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Starting A Business: What Is The Best Structure For My Small Business?

Starting A BusinessStarting a business involves lots of difficult decisions. The best structure for your business is an important decision but a tricky one. Setting it up the right way keeps costs down. It can also help prevent working relationships turning sour, which is a major cause of business failure.  If there is just one of you, you have the choice between a sole trader and a limited company. If you are starting a business with others, you have the choice between a partnership, a limited company or a limited liability partnership.

There are advantages and disadvantages of each.

1. Starting A Business As A Sole Trader

  • Being a sole trader is very simple.  It’s easy to start and low cost to run. You file one form with HMRC to let them know that you’re in business. Then you file one tax return with them each year. If your business makes a loss in its first few years you can put it against your other current or past income and maybe get some money back.
  • In the eyes of the law, you are your business. This means that if you decide to empty your business bank account, HM Revenue won’t bat an eyelid!
  • National Insurance is low. This means that unless your earnings are high, total tax payments can be lower than if you formed a limited company.
  • You can form a limited company later and transfer the business to it. However, some tax may have to be paid on the transfer.


  • As there’s no legal difference between you and your business, if your business is sued, you are sued and you could lose your home, your car and other personal possessions.
  • Your options for raising money are limited, and if you are a sole trader it’s harder to sell the business or pass it on.

2. Starting A Business As A Partnership

A partnership has similar advantages and disadvantages to a sole trader.  But there are two other factors to take into account.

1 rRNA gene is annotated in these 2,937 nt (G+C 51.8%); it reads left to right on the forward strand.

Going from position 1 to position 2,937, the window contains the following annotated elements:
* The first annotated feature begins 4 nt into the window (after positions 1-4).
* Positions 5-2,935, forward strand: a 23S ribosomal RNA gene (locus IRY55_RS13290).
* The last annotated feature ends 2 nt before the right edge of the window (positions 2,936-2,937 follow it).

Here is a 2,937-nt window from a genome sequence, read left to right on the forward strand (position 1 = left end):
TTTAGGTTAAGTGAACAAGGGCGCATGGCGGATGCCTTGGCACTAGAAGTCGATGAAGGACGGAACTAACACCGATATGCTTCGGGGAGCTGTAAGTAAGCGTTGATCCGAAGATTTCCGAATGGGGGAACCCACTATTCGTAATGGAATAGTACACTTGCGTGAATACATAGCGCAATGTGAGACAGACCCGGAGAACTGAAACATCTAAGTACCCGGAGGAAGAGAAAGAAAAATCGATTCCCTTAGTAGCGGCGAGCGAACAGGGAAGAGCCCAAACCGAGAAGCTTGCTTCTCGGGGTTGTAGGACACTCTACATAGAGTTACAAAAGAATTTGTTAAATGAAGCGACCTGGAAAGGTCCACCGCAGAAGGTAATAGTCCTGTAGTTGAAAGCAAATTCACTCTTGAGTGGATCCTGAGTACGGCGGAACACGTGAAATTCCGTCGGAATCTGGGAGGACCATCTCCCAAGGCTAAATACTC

• Raising money is easier than in a sole trader business, as this can be done by introducing new partners.


  • Each partner is personally liable for the business debts of the partnership, even if another partner has caused them.

To avoid disputes, it is vital to have a comprehensive agreement signed by all partners.

3. Starting A Business As A Limited Company

The advantages of having a company tend to increase as your business grows.


  • A limited company has more credibility. When you enter into an agreement with a supplier, they can check the credit rating of the company rather than you as an individual, unless you are a start-up who hasn’t yet filed any accounts.
  • Normally, the liability of the shareholders is limited to the amount you invest in the company when you bought the shares, unless you have given personal guarantees or security on company borrowings, or the company trades wrongfully or fraudulently.
  • It is easier to raise large sums of money for the business, or sell part of the business.
  • It can cost less in tax to run a limited company especially when your business’s profits are growing.  Higher earners can take advantage of keeping the money in the business or making pension payments.
  • Your business name is an important part of your business brand and you may want to register the company with that name before anyone else does, even if you decide to keep the limited company dormant at the beginning.


  • A limited company is more complicated to set up and run. You have to tell both HM Revenue and Companies House that you’ve set up a company. Each year you need to file four documents: annual accounts, annual return, a tax return for the company and a tax return for yourself.  The accounts and annual return are on the public record and anyone can buy a copy of them from Companies House.

4. Starting A Business As A Limited Liability Partnership

A limited liability partnership is a corporate body with its own identity and capacity. It is a perfect solution for a partnership that seeks limited liability.


  • Members can limit their liability for losses, although personal liability can arise in circumstances similar to those that applied to limited companies.
  • It has the flexibility of a partnership.


  • A limited liability is taxed as a partnership.  This means tax is charged on all the profits, whether or not they are distributed to members.
  • A limited liability partnership has to be registered with Companies House and requires similar paperwork to a limited company.


Getting Advice On Starting A BusinessThe best structure for your small business is not a clear cut decision and everyone’s situation is different.  If you are unsure, seek advice from your accountant who can advise you on what business structure would work best for your personal circumstances, or contact us. What were the best decisions that you made when you were starting a business? We would love to hear from you.

By FCA, Co-Founder of Accounts Resource.

Accounts Resource is a pro-active accountancy practice based in South West London. Accounts Resource are specialists in providing Accounting and Tax solutions to small and startup businesses and won The Best New Startup Award at the Richmond Business Awards 2012.

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